I’ve recently celebrated a decade of living and dining in New York City, and with age comes an extra sense of jadedness with the city’s dessert scene. For every extraordinary pastry I have, there’s a bevy of ordinary orders of cheesecake; oversize ice cream cones scooped solely for the purpose of posting on social media; and so-average-they’re-disappointing croissants, rugelach, and cookies. There are very few sweet forkfuls that surprise me nowadays, but, thankfully, several of them can be found at the same place: Chanson Dessert Bar.
The subterranean space hidden in plain sight underneath the European-influenced Chanson Patisserie has a seedy history; in former lives, the location acted as a speakeasy and gambling school. Nowadays, the dining room is a lot sleeker, with leather-bound barstools, Moroccan floor tiles, a worn-in brick backsplash, and an electro-cool soundtrack you’ll be Shazam-ing all night long. (Subtle nods to its 52-card-pickup past can be found mounted on the earthy walls.) While the shop upstairs caters to the morning coffee and afternoon tea crowds, the downstairs bar is fashioned as an intimate evening spot for tailored dessert “experiences,” like chef and owner Rory Macdonald’s new seven-course Art of Dessert tasting journey.
On the night of my journey, Macdonald greeted me and 13 other lucky diners with a firm handshake before heading to the kitchen to work the line the entire evening, adding his signature touch to each course. We watched in awe as he picked out the best-looking honeycombs with a tweezer, sprinkled the perfect amount of zested lemon over a scoop of olive oil gelato, and piped pearl white meringue atop a miso cashew cookie on a spinning platter. Even something as simple as a cheese course was turned into a presentation; two generous cow’s milk slabs infused with black truffle came atop a rustic wooden box with thick wheat crackers and whole wheat buns hiding inside.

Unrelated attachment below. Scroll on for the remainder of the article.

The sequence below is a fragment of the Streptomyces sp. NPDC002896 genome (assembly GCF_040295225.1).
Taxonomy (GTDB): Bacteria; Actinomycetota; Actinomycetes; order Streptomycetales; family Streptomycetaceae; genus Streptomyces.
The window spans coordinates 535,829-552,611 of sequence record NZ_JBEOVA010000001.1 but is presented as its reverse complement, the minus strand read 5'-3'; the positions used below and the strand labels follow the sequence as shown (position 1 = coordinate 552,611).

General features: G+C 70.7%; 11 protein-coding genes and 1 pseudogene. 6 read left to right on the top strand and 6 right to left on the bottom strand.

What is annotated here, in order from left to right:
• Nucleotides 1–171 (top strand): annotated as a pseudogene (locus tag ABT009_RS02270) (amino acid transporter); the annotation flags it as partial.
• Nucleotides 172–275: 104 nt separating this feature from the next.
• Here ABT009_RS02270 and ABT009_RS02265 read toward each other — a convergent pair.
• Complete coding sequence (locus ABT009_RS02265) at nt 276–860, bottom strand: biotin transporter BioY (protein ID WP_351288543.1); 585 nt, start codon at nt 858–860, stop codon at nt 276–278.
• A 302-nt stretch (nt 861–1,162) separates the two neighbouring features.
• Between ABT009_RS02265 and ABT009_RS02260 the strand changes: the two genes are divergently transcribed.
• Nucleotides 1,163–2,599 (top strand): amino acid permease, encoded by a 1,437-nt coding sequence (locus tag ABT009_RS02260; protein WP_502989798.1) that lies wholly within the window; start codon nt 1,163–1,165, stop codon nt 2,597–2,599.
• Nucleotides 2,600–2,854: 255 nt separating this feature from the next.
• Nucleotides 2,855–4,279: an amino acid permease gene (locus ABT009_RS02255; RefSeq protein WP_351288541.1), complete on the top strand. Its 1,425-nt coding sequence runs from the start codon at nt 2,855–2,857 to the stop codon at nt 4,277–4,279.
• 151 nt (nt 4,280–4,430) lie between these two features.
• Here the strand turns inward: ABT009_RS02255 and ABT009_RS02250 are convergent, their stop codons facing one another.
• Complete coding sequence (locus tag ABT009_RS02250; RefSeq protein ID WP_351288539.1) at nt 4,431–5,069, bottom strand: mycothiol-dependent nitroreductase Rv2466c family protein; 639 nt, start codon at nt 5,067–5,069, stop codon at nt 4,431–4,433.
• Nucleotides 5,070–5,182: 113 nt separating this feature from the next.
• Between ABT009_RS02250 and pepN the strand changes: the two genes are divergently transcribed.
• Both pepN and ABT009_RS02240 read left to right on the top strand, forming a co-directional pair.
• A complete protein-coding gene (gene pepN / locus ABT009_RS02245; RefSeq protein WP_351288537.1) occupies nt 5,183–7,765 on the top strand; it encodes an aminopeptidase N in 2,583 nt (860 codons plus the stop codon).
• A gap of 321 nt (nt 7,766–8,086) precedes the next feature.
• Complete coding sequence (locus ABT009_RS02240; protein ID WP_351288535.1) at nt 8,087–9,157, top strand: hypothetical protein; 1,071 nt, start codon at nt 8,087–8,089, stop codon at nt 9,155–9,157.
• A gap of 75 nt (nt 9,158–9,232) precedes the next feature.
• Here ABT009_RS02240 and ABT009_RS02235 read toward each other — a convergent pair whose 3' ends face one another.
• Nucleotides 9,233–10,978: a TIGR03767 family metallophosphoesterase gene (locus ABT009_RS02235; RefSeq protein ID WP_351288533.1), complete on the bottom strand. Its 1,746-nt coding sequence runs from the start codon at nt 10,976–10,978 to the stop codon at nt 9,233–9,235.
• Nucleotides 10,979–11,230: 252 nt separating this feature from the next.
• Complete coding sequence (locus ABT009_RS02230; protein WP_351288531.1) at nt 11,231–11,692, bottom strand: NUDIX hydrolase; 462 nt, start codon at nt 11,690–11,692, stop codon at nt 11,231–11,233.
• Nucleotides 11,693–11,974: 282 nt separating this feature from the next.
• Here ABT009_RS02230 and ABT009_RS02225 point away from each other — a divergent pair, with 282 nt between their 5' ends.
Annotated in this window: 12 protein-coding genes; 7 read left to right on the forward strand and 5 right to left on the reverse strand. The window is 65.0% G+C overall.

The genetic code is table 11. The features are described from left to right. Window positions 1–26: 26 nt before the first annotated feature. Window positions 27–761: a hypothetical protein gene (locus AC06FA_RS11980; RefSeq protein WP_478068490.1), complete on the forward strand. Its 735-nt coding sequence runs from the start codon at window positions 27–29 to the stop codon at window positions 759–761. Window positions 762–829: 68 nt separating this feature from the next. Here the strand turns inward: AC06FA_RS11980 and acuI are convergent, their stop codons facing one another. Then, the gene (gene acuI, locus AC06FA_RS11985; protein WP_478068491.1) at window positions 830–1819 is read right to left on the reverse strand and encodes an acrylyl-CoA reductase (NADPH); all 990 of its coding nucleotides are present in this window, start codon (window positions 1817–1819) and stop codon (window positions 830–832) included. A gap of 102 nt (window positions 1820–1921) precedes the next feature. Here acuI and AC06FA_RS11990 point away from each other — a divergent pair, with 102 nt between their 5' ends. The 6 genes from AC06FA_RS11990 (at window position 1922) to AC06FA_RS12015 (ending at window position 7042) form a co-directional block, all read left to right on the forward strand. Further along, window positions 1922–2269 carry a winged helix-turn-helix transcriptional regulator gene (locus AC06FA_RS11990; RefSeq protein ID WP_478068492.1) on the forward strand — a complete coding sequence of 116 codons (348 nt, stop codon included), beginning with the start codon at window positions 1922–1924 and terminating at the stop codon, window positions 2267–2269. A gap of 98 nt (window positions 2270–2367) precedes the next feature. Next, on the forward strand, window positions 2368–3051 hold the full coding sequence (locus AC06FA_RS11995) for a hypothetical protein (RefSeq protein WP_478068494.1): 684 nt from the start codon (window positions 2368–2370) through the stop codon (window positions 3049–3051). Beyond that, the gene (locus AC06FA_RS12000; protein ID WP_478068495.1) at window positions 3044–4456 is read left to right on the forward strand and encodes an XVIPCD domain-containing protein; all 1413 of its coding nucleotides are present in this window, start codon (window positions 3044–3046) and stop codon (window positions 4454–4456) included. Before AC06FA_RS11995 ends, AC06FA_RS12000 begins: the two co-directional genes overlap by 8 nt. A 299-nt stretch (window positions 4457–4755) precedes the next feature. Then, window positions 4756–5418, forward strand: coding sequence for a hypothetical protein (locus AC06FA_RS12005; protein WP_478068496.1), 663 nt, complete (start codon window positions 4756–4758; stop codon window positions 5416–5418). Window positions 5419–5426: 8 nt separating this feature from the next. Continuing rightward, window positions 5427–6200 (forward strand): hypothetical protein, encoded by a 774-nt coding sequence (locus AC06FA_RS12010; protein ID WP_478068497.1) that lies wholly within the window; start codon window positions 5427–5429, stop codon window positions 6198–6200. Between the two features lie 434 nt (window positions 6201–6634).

Before we got to the mains (the mains being desserts, of course), the night started with elaborate versions of contemporary bar snacks. Coming out together was a bowl of highly addictive caramel corn laced with truffles and a gigantic crackling made out of pancetta. I would have been content spoiling my appetite on these two gems, but then Macdonald brought out the truffle-stuffed arancini balls with Parmesan and lemon zest, which were decadent and delicious.
My favorite courses, though, were the elegant desserts that transcended simple concepts with a few subtle changes. The classic poached Bosc pear is a fall favorite, but here, it’s soaked with a sweet apple brandy, set aflame with a torch lighter, and accompanied by tonka bean ice cream, a flavor not often found in New York–based desserts. (The vanilla bean–adjacent legume from South America has technically been banned by the FDA since 1954.)
A plump dessert dumpling floating inside a delicate teacup filled with yuzu tea is unique enough, but your tongue hits strong notes of chocolate and black sesame stuffed inside. I inhaled the entire thing in one bite and don’t regret it. And I never thought I’d be impressed with a gin and tonic…but then I had Macdonald’s amuse-bouche version, a gelatinous sphere bursting with booze and sweet cucumber foam plopped on a silver spoon.
The all-grown-up childhood favorite, the PB&J, was a crowd favorite. Served inside a glass peanut butter jar (Skippy for me, Peter Pan for my date) is a rich peanut butter mousse topped with banana foam and a thin sliver of chocolate. The cherry on top? The drink pairing: a fortified P.X. (Pedro Ximénez) sherry that ties every bite together with deep grape notes resembling a liquefied Smucker’s jam. All of the libations, in fact, stepped brilliantly into the limelight with the guidance of head mixologist Manuel Zuluaga. The Diluvio cocktail, made in a tall coffee percolator with a gas burner underneath, features a trio of spirits (sake, gin, and raspberry liqueur) brewed with aromatic flavors including green tea leaves, jasmine buds, raspberries, and cinnamon to create a hot cocktail unlike anything I’ve ever tasted.
Coming in at an affordable $68 per person, with an additional and well-worth-it $52 for the drink pairings, the Art of Dessert prix fixe makes for an indulgent date night without splurging. It was a sweet experience, indeed.